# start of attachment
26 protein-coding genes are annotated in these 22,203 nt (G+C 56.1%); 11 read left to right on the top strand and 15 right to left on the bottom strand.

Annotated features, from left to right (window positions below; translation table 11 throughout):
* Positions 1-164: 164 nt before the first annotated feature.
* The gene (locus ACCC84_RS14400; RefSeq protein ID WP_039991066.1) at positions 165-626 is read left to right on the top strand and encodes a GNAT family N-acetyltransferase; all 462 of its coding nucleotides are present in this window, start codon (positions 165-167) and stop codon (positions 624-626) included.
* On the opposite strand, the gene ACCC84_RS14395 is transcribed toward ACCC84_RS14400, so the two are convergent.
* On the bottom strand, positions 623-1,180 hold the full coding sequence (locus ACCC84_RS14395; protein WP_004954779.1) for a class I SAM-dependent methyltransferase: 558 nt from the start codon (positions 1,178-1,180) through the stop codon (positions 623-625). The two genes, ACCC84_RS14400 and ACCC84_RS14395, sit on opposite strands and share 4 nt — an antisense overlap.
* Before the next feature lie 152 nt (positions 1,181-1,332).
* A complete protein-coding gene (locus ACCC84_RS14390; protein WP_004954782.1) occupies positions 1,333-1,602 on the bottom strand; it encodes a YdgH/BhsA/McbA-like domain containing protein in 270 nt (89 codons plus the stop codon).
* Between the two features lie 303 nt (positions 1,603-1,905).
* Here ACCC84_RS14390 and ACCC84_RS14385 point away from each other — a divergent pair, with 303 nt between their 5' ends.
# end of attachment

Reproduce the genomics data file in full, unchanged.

26 protein-coding genes are annotated in these 22,203 nt (G+C 56.1%); 11 read left to right on the top strand and 15 right to left on the bottom strand.

Annotated features, from left to right (window positions below; translation table 11 throughout):
* Positions 1-164: 164 nt before the first annotated feature.
* The gene (locus ACCC84_RS14400; RefSeq protein ID WP_039991066.1) at positions 165-626 is read left to right on the top strand and encodes a GNAT family N-acetyltransferase; all 462 of its coding nucleotides are present in this window, start codon (positions 165-167) and stop codon (positions 624-626) included.
* On the opposite strand, the gene ACCC84_RS14395 is transcribed toward ACCC84_RS14400, so the two are convergent.
* On the bottom strand, positions 623-1,180 hold the full coding sequence (locus ACCC84_RS14395; protein WP_004954779.1) for a class I SAM-dependent methyltransferase: 558 nt from the start codon (positions 1,178-1,180) through the stop codon (positions 623-625). The two genes, ACCC84_RS14400 and ACCC84_RS14395, sit on opposite strands and share 4 nt — an antisense overlap.
* Before the next feature lie 152 nt (positions 1,181-1,332).
* A complete protein-coding gene (locus ACCC84_RS14390; protein WP_004954782.1) occupies positions 1,333-1,602 on the bottom strand; it encodes a YdgH/BhsA/McbA-like domain containing protein in 270 nt (89 codons plus the stop codon).
* Between the two features lie 303 nt (positions 1,603-1,905).
* Here ACCC84_RS14390 and ACCC84_RS14385 point away from each other — a divergent pair, with 303 nt between their 5' ends.